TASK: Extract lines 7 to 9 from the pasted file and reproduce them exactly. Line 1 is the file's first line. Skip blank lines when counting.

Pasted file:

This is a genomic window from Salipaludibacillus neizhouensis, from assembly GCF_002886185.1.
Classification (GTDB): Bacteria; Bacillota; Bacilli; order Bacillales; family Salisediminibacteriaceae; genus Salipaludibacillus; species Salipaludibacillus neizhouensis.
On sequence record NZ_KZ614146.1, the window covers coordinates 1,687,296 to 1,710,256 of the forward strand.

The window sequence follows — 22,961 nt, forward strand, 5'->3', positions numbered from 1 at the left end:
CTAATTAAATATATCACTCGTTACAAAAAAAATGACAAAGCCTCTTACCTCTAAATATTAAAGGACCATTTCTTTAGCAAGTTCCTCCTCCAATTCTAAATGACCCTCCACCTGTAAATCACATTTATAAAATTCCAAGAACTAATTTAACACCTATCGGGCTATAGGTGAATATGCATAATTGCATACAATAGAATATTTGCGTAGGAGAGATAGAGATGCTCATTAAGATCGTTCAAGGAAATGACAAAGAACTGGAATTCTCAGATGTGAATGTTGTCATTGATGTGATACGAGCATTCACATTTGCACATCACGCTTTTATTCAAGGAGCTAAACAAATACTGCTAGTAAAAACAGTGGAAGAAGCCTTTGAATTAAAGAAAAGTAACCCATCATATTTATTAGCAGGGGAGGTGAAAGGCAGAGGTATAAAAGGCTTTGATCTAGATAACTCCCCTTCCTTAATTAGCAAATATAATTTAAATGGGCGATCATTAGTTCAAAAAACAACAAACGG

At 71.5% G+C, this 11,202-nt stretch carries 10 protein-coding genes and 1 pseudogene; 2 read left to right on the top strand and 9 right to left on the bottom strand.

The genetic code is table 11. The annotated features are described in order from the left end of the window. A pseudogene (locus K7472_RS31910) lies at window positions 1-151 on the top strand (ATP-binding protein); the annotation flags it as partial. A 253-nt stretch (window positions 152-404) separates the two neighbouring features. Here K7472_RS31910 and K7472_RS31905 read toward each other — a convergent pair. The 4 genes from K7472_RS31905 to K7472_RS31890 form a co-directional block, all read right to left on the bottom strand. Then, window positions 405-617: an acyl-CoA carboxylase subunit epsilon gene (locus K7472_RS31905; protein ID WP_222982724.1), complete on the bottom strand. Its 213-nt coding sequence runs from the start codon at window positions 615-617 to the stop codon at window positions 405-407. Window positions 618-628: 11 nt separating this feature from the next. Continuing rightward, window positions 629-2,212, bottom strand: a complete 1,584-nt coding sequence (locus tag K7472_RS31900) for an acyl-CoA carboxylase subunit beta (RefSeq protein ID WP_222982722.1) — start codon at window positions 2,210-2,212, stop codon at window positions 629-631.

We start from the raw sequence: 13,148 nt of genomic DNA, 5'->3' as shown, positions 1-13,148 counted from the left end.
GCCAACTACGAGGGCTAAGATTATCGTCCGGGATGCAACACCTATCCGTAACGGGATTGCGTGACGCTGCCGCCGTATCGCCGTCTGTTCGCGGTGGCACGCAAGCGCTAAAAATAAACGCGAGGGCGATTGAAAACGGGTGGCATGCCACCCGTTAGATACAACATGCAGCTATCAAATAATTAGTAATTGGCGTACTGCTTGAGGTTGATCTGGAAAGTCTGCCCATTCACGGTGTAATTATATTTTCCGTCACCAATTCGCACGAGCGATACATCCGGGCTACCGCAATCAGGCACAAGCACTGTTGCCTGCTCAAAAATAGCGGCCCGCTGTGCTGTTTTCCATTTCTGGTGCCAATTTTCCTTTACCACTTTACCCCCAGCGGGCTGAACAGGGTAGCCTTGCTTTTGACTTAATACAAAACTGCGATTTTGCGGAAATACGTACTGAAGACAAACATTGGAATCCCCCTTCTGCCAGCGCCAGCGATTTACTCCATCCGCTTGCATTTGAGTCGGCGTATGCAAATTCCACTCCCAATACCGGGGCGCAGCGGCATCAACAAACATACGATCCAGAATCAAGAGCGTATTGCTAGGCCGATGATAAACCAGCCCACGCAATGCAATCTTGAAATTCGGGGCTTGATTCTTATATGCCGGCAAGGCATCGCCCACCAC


The genetic code is table 11. The annotated features are described in order from the left end of the window. A pseudogene (locus K7472_RS31910) lies at window positions 1-151 on the top strand (ATP-binding protein); the annotation flags it as partial. A 253-nt stretch (window positions 152-404) separates the two neighbouring features. Here K7472_RS31910 and K7472_RS31905 read toward each other — a convergent pair. The 4 genes from K7472_RS31905 to K7472_RS31890 form a co-directional block, all read right to left on the bottom strand. Then, window positions 405-617: an acyl-CoA carboxylase subunit epsilon gene (locus K7472_RS31905; protein ID WP_222982724.1), complete on the bottom strand. Its 213-nt coding sequence runs from the start codon at window positions 615-617 to the stop codon at window positions 405-407. Window positions 618-628: 11 nt separating this feature from the next. Continuing rightward, window positions 629-2,212, bottom strand: a complete 1,584-nt coding sequence (locus tag K7472_RS31900) for an acyl-CoA carboxylase subunit beta (RefSeq protein ID WP_222982722.1) — start codon at window positions 2,210-2,212, stop codon at window positions 629-631.

We start from the raw sequence: 13,148 nt of genomic DNA, 5'->3' as shown, positions 1-13,148 counted from the left end.
GCCAACTACGAGGGCTAAGATTATCGTCCGGGATGCAACACCTATCCGTAACGGGATTGCGTGACGCTGCCGCCGTATCGCCGTCTGTTCGCGGTGGCACGCAAGCGCTAAAAATAAACGCGAGGGCGATTGAAAACGGGTGGCATGCCACCCGTTAGATACAACATGCAGCTATCAAATAATTAGTAATTGGCGTACTGCTTGAGGTTGATCTGGAAAGTCTGCCCATTCACGGTGTAATTATATTTTCCGTCACCAATTCGCACGAGCGATACATCCGGGCTACCGCAATCAGGCACAAGCACTGTTGCCTGCTCAAAAATAGCGGCCCGCTGTGCTGTTTTCCATTTCTGGTGCCAATTTTCCTTTACCACTTTACCCCCAGCGGGCTGAACAGGGTAGCCTTGCTTTTGACTTAATACAAAACTGCGATTTTGCGGAAATACGTACTGAAGACAAACATTGGAATCCCCCTTCTGCCAGCGCCAGCGATTTACTCCATCCGCTTGCATTTGAGTCGGCGTATGCAAATTCCACTCCCAATACCGGGGCGCAGCGGCATCAACAAACATACGATCCAGAATCAAGAGCGTATTGCTAGGCCGATGATAAACCAGCCCACGCAATGCAATCTTGAAATTCGGGGCTTGATTCTTATATGCCGGCAAGGCATCGCCCACCAC